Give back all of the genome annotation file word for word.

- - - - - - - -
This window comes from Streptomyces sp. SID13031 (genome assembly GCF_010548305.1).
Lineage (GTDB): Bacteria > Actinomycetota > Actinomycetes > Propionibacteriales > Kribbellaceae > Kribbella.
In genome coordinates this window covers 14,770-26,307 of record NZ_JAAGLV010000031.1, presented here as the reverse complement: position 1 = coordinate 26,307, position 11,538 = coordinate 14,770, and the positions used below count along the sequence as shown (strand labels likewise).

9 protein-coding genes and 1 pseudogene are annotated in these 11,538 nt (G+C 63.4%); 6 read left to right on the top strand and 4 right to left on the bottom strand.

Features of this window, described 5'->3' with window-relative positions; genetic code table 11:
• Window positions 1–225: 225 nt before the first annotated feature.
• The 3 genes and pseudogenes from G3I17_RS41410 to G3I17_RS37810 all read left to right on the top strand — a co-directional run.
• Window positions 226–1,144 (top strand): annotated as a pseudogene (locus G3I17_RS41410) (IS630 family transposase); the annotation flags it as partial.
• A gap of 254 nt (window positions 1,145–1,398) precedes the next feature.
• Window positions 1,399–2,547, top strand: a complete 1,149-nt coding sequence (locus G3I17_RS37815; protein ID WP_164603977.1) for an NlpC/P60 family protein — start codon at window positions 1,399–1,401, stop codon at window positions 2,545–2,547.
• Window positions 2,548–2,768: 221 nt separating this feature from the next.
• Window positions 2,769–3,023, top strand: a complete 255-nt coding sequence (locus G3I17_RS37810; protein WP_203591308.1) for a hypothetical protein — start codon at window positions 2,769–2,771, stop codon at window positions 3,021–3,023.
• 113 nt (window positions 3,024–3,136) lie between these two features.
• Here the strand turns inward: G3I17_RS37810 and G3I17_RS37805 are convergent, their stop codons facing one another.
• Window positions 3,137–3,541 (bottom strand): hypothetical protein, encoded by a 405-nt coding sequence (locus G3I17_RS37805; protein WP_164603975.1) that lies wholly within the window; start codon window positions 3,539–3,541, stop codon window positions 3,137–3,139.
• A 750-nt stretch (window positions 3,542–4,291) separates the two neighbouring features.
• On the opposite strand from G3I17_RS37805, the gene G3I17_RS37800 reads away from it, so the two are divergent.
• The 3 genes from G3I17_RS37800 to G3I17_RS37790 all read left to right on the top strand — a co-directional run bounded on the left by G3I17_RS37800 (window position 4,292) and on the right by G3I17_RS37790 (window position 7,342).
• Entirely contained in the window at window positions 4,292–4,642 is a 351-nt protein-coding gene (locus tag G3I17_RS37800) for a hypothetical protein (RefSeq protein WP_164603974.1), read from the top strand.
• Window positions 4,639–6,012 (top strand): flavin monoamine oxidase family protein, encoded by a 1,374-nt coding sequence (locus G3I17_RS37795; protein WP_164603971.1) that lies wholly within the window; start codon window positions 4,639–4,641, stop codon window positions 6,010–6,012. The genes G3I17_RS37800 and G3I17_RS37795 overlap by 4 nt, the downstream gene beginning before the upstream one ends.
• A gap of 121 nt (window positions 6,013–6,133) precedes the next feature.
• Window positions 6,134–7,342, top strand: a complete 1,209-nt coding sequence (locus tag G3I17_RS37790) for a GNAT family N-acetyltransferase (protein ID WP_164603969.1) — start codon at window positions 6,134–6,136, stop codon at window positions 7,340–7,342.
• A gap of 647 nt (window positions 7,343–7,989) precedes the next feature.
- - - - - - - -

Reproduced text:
This window comes from Streptomyces sp. SID13031 (genome assembly GCF_010548305.1).
Lineage (GTDB): Bacteria > Actinomycetota > Actinomycetes > Propionibacteriales > Kribbellaceae > Kribbella.
In genome coordinates this window covers 14,770-26,307 of record NZ_JAAGLV010000031.1, presented here as the reverse complement: position 1 = coordinate 26,307, position 11,538 = coordinate 14,770, and the positions used below count along the sequence as shown (strand labels likewise).

9 protein-coding genes and 1 pseudogene are annotated in these 11,538 nt (G+C 63.4%); 6 read left to right on the top strand and 4 right to left on the bottom strand.

Features of this window, described 5'->3' with window-relative positions; genetic code table 11:
• Window positions 1–225: 225 nt before the first annotated feature.
• The 3 genes and pseudogenes from G3I17_RS41410 to G3I17_RS37810 all read left to right on the top strand — a co-directional run.
• Window positions 226–1,144 (top strand): annotated as a pseudogene (locus G3I17_RS41410) (IS630 family transposase); the annotation flags it as partial.
• A gap of 254 nt (window positions 1,145–1,398) precedes the next feature.
• Window positions 1,399–2,547, top strand: a complete 1,149-nt coding sequence (locus G3I17_RS37815; protein ID WP_164603977.1) for an NlpC/P60 family protein — start codon at window positions 1,399–1,401, stop codon at window positions 2,545–2,547.
• Window positions 2,548–2,768: 221 nt separating this feature from the next.
• Window positions 2,769–3,023, top strand: a complete 255-nt coding sequence (locus G3I17_RS37810; protein WP_203591308.1) for a hypothetical protein — start codon at window positions 2,769–2,771, stop codon at window positions 3,021–3,023.
• 113 nt (window positions 3,024–3,136) lie between these two features.
• Here the strand turns inward: G3I17_RS37810 and G3I17_RS37805 are convergent, their stop codons facing one another.
• Window positions 3,137–3,541 (bottom strand): hypothetical protein, encoded by a 405-nt coding sequence (locus G3I17_RS37805; protein WP_164603975.1) that lies wholly within the window; start codon window positions 3,539–3,541, stop codon window positions 3,137–3,139.
• A 750-nt stretch (window positions 3,542–4,291) separates the two neighbouring features.
• On the opposite strand from G3I17_RS37805, the gene G3I17_RS37800 reads away from it, so the two are divergent.
• The 3 genes from G3I17_RS37800 to G3I17_RS37790 all read left to right on the top strand — a co-directional run bounded on the left by G3I17_RS37800 (window position 4,292) and on the right by G3I17_RS37790 (window position 7,342).
• Entirely contained in the window at window positions 4,292–4,642 is a 351-nt protein-coding gene (locus tag G3I17_RS37800) for a hypothetical protein (RefSeq protein WP_164603974.1), read from the top strand.
• Window positions 4,639–6,012 (top strand): flavin monoamine oxidase family protein, encoded by a 1,374-nt coding sequence (locus G3I17_RS37795; protein WP_164603971.1) that lies wholly within the window; start codon window positions 4,639–4,641, stop codon window positions 6,010–6,012. The genes G3I17_RS37800 and G3I17_RS37795 overlap by 4 nt, the downstream gene beginning before the upstream one ends.
• A gap of 121 nt (window positions 6,013–6,133) precedes the next feature.
• Window positions 6,134–7,342, top strand: a complete 1,209-nt coding sequence (locus tag G3I17_RS37790) for a GNAT family N-acetyltransferase (protein ID WP_164603969.1) — start codon at window positions 6,134–6,136, stop codon at window positions 7,340–7,342.
• A gap of 647 nt (window positions 7,343–7,989) precedes the next feature.